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Author Topic: Interior Cabin Hum  (Read 3175 times)
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MtLeboAztek
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« on: April 25, 2003, 07:20:23 AM »

My 2003 'tek has approx. 6400 miles and haven't had a problem until now. Has anyone experienced a low, albeit annoying,  hum? This hum just started, too. Maybe a day or two ago. Come to think of it, after reading the "Air Conditioning" thread, maybe it has something to do with the BCM - I have run my A/C recently. But...

Here's what I'm hearing...

After starting the engine, I hear this low(faint) hum coming from the the front of the cabin (this sound does not come from the front speakers or tweeters). When I engage the drivetrain and sit idling, it hums. If the engine temperature reads cold or sufficiently warm, it hums. However, when I accelerate, the hum noticeably disappears. But, if I'm in Park, and rev the engine, the hum's still there. Lastly, and interestingly enough, if I depress the rear defroster, the hum stops all together. Click it off, and the hum returns.

I haven't taken her into the dealer yet, pending any ideas, tips, or suggestions.

Appreciate your time and thanks for reading.
MtLeboAztek

 
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Tom Moog
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« Reply #1 on: April 25, 2003, 08:27:25 AM »

There are 2 things that I see as a pattern here.

The sound goes away when either:

1. There is a load on the engine or
2. There is a load on the electrical system, specifically the rear defroster.

Both of these problems deal with large amounts of current terminating to ground.

These could both be the result of a faulty ground, bad ignition coil pack, faulty ground on the ignition coil packs, or other electrical components.

Electricity is a really funny thing. Sometimes there can be a problem that will go away when you turn on another appliance. All of the appliances in your vehicle use a positive and a negative (Ground) supply from the battery in order to operate. If you take the ground away, or add resistance to it, It can malfunction, but if you turn on another appliance, the first appliance can find a ground path through the other.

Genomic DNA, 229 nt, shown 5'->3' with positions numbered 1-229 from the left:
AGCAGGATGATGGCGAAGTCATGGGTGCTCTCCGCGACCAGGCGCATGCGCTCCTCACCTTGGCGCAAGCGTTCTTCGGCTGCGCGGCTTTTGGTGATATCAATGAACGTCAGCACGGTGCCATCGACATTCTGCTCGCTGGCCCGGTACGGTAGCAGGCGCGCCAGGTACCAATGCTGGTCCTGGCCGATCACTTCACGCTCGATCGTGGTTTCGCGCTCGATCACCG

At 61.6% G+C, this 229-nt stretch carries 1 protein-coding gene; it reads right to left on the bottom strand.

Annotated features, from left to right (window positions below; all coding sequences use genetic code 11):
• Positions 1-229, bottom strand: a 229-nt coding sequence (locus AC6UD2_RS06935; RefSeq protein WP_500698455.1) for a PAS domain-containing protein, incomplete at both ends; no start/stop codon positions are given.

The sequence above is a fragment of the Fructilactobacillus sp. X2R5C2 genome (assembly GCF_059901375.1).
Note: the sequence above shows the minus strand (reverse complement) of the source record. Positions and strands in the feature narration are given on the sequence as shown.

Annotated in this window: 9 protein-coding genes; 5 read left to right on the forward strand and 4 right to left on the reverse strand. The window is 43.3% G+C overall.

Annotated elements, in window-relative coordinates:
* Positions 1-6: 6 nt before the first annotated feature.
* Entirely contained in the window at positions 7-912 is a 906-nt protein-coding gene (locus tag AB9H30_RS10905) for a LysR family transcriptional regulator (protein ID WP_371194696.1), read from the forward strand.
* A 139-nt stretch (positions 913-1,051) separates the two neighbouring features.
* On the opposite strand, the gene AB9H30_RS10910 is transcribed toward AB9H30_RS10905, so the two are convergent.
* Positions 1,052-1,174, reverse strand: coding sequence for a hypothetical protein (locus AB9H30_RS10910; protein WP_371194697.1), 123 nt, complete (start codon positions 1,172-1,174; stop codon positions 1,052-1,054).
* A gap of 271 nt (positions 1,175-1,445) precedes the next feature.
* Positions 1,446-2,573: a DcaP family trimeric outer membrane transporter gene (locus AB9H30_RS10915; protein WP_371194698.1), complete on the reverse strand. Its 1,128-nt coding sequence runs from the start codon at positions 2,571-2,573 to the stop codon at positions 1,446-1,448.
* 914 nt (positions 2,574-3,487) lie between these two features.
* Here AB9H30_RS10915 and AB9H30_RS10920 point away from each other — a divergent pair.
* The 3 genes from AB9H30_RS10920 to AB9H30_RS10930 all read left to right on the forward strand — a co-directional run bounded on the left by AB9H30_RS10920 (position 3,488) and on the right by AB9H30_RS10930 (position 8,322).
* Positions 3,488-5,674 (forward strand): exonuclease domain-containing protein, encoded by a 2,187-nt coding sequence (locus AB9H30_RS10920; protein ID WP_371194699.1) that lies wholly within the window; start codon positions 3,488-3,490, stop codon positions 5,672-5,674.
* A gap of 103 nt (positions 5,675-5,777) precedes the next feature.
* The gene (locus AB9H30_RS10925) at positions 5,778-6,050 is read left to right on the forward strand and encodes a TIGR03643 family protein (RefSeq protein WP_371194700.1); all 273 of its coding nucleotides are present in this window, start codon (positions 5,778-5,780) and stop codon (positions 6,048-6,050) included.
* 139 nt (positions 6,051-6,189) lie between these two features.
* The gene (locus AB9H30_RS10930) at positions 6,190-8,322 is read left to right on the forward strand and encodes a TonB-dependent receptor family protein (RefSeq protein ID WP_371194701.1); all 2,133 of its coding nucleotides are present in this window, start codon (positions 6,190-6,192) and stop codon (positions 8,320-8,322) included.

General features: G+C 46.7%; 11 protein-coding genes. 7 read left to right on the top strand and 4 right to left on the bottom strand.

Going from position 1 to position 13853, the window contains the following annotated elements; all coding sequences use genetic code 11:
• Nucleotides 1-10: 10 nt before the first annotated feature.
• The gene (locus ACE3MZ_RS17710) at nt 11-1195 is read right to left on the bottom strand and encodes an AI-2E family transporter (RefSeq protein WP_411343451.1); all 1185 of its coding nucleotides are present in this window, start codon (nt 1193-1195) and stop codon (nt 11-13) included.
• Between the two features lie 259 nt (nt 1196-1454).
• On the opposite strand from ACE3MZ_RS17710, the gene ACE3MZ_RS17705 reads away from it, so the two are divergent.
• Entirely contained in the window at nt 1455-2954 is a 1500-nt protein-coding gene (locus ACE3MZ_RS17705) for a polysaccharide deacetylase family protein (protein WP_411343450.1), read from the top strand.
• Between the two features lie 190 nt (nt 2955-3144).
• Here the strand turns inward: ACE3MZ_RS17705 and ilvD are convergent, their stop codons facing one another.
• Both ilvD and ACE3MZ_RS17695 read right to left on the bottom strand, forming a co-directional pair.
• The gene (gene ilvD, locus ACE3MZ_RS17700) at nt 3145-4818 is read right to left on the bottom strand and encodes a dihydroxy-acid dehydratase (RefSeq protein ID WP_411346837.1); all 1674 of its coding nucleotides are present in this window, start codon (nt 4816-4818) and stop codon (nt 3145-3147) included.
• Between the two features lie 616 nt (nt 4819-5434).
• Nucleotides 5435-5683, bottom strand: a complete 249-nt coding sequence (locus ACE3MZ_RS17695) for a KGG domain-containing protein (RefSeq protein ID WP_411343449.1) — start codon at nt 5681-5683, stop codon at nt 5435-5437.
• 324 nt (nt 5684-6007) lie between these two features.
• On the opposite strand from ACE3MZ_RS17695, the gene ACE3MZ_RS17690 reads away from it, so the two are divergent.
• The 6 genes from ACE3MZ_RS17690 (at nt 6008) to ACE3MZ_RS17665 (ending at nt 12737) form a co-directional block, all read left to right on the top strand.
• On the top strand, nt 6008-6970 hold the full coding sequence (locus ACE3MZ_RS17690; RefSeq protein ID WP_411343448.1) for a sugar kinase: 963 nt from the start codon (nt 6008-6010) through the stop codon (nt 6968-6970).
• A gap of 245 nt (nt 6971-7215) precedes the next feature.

These type of problems can be a bear to track down. What makes it even worse is that you have a sound and you don't know where it is coming from. This is where the second half of "Today's lesson" comes in...

Your radio uses a stereo signal, which means that the sound that comes from the Left speaker is not the same as the sound that comes from the Right speaker. They are different signals. This covers the front speakers, but what about the back?

In most car stereos that utilize a front and rear speaker configuration, the front speakers receive a different signal than the rear ones. The front speakers have a right and left, which for the sake of simplicity, the rear speakers may have a minus left and a minus right to give your stereo a "perceived depth" by artificially utilizing a single stereo signal both in-phase for the front speakers, and out-of-phase for the rear speakers.

So here is where it really means something to those of you who are experiencing sounds from electrical problems:

First, The sound you hear might "appear" to be coming from a specific place within the vehicle, For example, from under the right side of the dashboard. This is possible with simple stereo seperation.

Here is the sticky part...

If you suspect that your sound is coming from the stereo, and place your ear next to the speaker but hear nothing, it is still possible and even likely that your sound is still coming out of the stereo. Here's why...

When using a stereo that uses simple stereo, plus reverse phasing for rear speakers, you might listen to your speakers one at a time and hear nothing, but when your ears are oriented in a central postition and receive signal from all 4 speakers, the electronic differences between all of the speakers, summed together at your ears can certainly create sounds.

I know this may seem like a class in rocket science, but here is an experiment you can try... Pull the fuse for your radio and see if the sound is still present. If it goes away, you have electrical interference which is most likely caused by a faulty ground.

If the sound does not go away, it is most likely still the same electrical interference, but you could be hearing it coming from a relay, circuit breaker, or a host of other electrical devices in your car.
« Last Edit: April 25, 2003, 08:28:38 AM by Tom Moog » Logged

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« Reply #2 on: April 26, 2003, 12:26:10 PM »

Shocked WOW you said a mouth full.
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Jack Egan
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Guest_MtLeboAztek
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« Reply #3 on: April 28, 2003, 05:43:50 AM »

Thanks for the detailed advice!!!

My wife and I drove her to Cincy from Pittsburgh this past weekend, and were too busy gabbing to really hear anything (plus the A/C was chillin' the cabin).

Will run through your advice checklist and run the "process of elimination" game. I really appreciate you taking the time to enlighten me as to the nuances of the electrical system.

Will keep you posted on the situation.

Thanks!
MtLeboAztek
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